Will it ever be possible to bring back the dinosaurs? Probably not, it’s not a great idea anyway – remember? But with the art of cloning on the rise, scientists believe many other extinct species may soon roam the Earth again.
To bring them back, we’d need untouched animal DNA to make clones with. But to do this, the DNA can’t be too old, so sorry, dinosaurs are out of the question. More recently extinct animals that have been preserved in museums, or ancient animals preserved by the ice age, would be the most likely candidates for resurrection. Today we’ll be looking at 10 of the animals we could bring back from extinction, and how we lost them in the first place.
10. Wooly Mammoth
These shaggy beasts disappeared about 4500 years ago, most likely as a result of climate change and hunting by humans.
But they might be ready for a comeback. Geneticists are currently working to create a mammoth-elephant hybrid, a “Mammophant,” if you will.
It would be based off its closest living relative, the Asian elephant, but would have the shaggy coat, big ears, and antifreeze blood of a mammoth.
9.The Tasmanian Tiger
This shy, nocturnal hunter looked kind of like a medium to large sized dog, except it had an abdominal pouch like a kangaroo.
Tasmanian Tigers were declared extinct as recently as the 1930s as a result of extensive hunting. Farmers were so scared of the tigers eating their sheep, that they started to place bounties on them. Because their extinction was so recent, scientists believe that they may be able to create clones using DNA from museum preservations.
8. Baiji River Dolphins
These Chinese residents only became extinct around 2006, as a result of dam-building, over-fishing, and pollution.
Extracting DNA from their remains would be easy, but they probably wouldn’t even have a home to come back to, as the Yangtze River system they lived in is still heavily polluted.
7. The Ground Sloth
Yes, they are closely related to the loveably lazy sloths we all know, but they look a little more like giant bears.
DNA samples have already been retrieved from their hairs, but any potential clone would have to be grown in an artificial womb, as their surviving relatives would be a little too small.
Although these guys couldn’t fly, they once held the title of world’s largest bird. About 600 years ago they were driven to extinction by hunting and by the destruction of their habitat. But the first steps have already been taken towards bringing them back when Harvard researchers slipped Moa DNA into the egg of an Emu.
5. Pyrenean Ibex
These wild mountain goats have already been cloned! Was it a complete success? Not really, but it’s still a major step in the right direction.
Unfortunately, the newborn ibex clone only lasted 7 minutes, due to physical defects in the lungs. But the breakthrough shows that this technology is viable and could one day be used to save recently extinct species.
4. The Wooly Rhino
The lesser known of the wooly ancient animals, this rhinoceros charged through the snowy tundra up until about 10,000 years ago.
For the longest time, our only concept of what it looked like came from cave paintings, until preserved specimens were found in tar-pits and permafrost.
It’s believed that DNA from these remains could be used to bring them back in a similar fashion as the wooly mammoth. Scientists just have to find the right modern relative to make it work.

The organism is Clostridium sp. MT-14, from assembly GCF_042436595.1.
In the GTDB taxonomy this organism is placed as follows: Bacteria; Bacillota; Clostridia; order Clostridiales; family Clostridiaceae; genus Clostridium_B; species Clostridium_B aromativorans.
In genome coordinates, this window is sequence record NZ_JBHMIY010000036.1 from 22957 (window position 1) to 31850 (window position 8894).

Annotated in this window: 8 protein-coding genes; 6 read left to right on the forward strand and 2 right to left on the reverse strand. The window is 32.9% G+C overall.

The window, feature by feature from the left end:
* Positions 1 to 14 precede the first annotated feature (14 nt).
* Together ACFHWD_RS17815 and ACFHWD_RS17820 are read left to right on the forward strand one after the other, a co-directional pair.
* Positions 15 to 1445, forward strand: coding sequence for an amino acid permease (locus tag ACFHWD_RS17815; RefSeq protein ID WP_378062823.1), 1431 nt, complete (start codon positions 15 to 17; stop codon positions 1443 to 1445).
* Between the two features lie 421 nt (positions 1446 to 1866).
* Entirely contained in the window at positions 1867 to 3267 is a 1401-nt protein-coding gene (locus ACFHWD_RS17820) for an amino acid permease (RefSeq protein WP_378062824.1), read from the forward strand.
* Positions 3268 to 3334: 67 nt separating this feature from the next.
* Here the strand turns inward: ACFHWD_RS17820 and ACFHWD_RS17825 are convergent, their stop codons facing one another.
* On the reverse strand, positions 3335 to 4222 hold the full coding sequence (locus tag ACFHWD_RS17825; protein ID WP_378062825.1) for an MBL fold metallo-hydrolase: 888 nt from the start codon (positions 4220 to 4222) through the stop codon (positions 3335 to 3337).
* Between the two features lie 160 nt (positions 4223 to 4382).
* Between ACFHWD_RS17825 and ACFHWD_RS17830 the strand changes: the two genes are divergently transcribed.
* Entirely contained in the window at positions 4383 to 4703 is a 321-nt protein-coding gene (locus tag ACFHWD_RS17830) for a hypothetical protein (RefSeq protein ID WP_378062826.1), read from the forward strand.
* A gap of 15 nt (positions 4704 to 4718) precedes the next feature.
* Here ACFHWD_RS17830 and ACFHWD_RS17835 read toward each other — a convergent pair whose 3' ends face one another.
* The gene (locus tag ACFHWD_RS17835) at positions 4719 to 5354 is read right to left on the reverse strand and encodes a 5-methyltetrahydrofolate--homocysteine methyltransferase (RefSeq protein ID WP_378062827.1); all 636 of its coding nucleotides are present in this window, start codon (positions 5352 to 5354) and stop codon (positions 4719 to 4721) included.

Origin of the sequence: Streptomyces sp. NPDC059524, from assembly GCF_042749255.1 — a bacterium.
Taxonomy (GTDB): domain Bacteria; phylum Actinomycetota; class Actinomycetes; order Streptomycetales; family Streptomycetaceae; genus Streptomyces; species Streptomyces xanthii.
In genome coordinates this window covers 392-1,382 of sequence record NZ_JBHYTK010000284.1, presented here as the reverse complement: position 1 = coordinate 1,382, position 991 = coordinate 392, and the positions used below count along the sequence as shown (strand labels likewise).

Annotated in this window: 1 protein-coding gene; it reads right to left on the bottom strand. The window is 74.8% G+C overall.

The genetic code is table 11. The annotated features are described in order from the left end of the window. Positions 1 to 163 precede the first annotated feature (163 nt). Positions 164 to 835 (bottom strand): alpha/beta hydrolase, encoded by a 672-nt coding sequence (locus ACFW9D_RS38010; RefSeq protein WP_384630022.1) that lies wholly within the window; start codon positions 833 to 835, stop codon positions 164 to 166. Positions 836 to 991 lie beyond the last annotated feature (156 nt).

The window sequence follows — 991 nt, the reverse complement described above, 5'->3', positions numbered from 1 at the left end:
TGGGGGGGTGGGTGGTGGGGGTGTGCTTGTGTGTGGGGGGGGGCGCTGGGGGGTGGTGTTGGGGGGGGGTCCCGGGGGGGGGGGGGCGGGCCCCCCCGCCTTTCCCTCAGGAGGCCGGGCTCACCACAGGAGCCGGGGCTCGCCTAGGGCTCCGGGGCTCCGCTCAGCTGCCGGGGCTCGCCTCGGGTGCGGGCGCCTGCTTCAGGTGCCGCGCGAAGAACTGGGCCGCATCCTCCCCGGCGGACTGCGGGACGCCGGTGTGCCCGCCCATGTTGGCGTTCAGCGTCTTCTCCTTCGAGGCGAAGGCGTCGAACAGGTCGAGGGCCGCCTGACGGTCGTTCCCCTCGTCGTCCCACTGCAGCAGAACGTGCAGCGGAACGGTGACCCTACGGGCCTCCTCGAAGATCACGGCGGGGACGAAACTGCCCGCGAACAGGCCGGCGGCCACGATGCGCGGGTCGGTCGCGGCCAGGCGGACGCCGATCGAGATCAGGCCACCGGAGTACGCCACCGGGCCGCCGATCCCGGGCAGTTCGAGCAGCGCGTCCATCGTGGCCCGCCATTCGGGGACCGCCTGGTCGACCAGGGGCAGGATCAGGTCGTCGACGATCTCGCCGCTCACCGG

A pair of destructive canine teeth characterized this group of animals. They were fierce hunters that were known to overpower large prey, and there’s even been evidence of them eating our ancestors.
Several intact DNA samples have been recovered for cloning, but the real question is: do we really want these things running around again?
A tragic example of humanity’s destructive nature, the Dodo went extinct only 80 years after its initial discovery. Because they had no natural predators, they had no reason to be fearful of the newly arrived humans, until the massacre began.
In an attempt to undo our mistakes, scientists are using DNA from museum specimens to implant a clone in the eggs of the closely related modern pigeon.
1. The Neanderthal
In case the idea of bringing species back wasn’t weird enough, let’s look at bringing back another version of ourselves, surely nothing can go wrong there! It is technically possible, as a Neanderthal genome has been pieced together, and could be crossed with modern human cells.
But just because we can do it, doesn’t mean we should. Even if the Neanderthals survived the cloning process, they’d be introduced into a world their bodies were not built for.
Their stomachs wouldn’t be able to handle our diets, and they’d have no evolved immunity to modern diseases and pathogens. Not to mention that one day their advanced minds will start asking, “what am I?”
Do you think we should bring any of these species back? If nothing else, these animals are great examples of how we can learn from the past.
- Should humanity resurrect dinosaurs and bring the Neanderthals back to life? Meet the scientists working to revive extinct species
- 25 Animals That Scientists Want to Bring Back From Extinction
- Are Tasmanian Tigers Making a Comeback? Science Could Bring Extinct Animal Back Through Cloning
- Woolly mammoth will be back from extinction within two years, say Harvard scientists
- Extinct ibex is resurrected by cloning
- 10 Fun Facts About Saber-Toothed Cats
- 10,000-Year-Old Remains of Extinct Woolly Rhino Baby Discovered
- Return of the Neanderthals
- What Happened To The Last Dodo Bird?